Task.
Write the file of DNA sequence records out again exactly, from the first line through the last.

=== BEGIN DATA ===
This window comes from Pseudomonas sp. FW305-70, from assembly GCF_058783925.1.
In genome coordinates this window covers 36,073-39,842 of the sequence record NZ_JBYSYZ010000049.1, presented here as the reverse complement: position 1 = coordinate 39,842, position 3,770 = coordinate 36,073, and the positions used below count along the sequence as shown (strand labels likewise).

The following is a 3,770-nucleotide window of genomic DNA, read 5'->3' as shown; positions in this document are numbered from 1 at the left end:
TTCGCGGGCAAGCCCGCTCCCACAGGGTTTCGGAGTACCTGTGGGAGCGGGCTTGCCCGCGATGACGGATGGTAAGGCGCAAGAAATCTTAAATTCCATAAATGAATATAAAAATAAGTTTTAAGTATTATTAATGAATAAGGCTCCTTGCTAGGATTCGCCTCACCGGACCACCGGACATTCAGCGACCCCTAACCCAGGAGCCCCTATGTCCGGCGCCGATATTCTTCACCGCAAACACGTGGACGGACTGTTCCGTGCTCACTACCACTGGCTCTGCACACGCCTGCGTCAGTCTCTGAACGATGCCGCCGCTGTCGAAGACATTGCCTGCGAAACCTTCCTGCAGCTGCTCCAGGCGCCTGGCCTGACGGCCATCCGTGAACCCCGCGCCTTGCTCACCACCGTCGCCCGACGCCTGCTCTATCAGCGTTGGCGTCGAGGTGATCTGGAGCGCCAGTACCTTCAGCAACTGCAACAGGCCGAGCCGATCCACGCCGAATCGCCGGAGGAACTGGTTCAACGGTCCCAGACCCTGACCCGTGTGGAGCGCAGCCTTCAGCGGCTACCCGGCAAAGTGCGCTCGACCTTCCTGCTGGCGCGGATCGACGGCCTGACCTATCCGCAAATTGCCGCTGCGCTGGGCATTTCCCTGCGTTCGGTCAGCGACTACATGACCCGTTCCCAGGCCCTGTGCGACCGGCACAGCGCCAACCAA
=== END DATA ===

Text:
This window comes from Pseudomonas sp. FW305-70, from assembly GCF_058783925.1.
In genome coordinates this window covers 36,073-39,842 of the sequence record NZ_JBYSYZ010000049.1, presented here as the reverse complement: position 1 = coordinate 39,842, position 3,770 = coordinate 36,073, and the positions used below count along the sequence as shown (strand labels likewise).

The following is a 3,770-nucleotide window of genomic DNA, read 5'->3' as shown; positions in this document are numbered from 1 at the left end:
TTCGCGGGCAAGCCCGCTCCCACAGGGTTTCGGAGTACCTGTGGGAGCGGGCTTGCCCGCGATGACGGATGGTAAGGCGCAAGAAATCTTAAATTCCATAAATGAATATAAAAATAAGTTTTAAGTATTATTAATGAATAAGGCTCCTTGCTAGGATTCGCCTCACCGGACCACCGGACATTCAGCGACCCCTAACCCAGGAGCCCCTATGTCCGGCGCCGATATTCTTCACCGCAAACACGTGGACGGACTGTTCCGTGCTCACTACCACTGGCTCTGCACACGCCTGCGTCAGTCTCTGAACGATGCCGCCGCTGTCGAAGACATTGCCTGCGAAACCTTCCTGCAGCTGCTCCAGGCGCCTGGCCTGACGGCCATCCGTGAACCCCGCGCCTTGCTCACCACCGTCGCCCGACGCCTGCTCTATCAGCGTTGGCGTCGAGGTGATCTGGAGCGCCAGTACCTTCAGCAACTGCAACAGGCCGAGCCGATCCACGCCGAATCGCCGGAGGAACTGGTTCAACGGTCCCAGACCCTGACCCGTGTGGAGCGCAGCCTTCAGCGGCTACCCGGCAAAGTGCGCTCGACCTTCCTGCTGGCGCGGATCGACGGCCTGACCTATCCGCAAATTGCCGCTGCGCTGGGCATTTCCCTGCGTTCGGTCAGCGACTACATGACCCGTTCCCAGGCCCTGTGCGACCGGCACAGCGCCAACCAA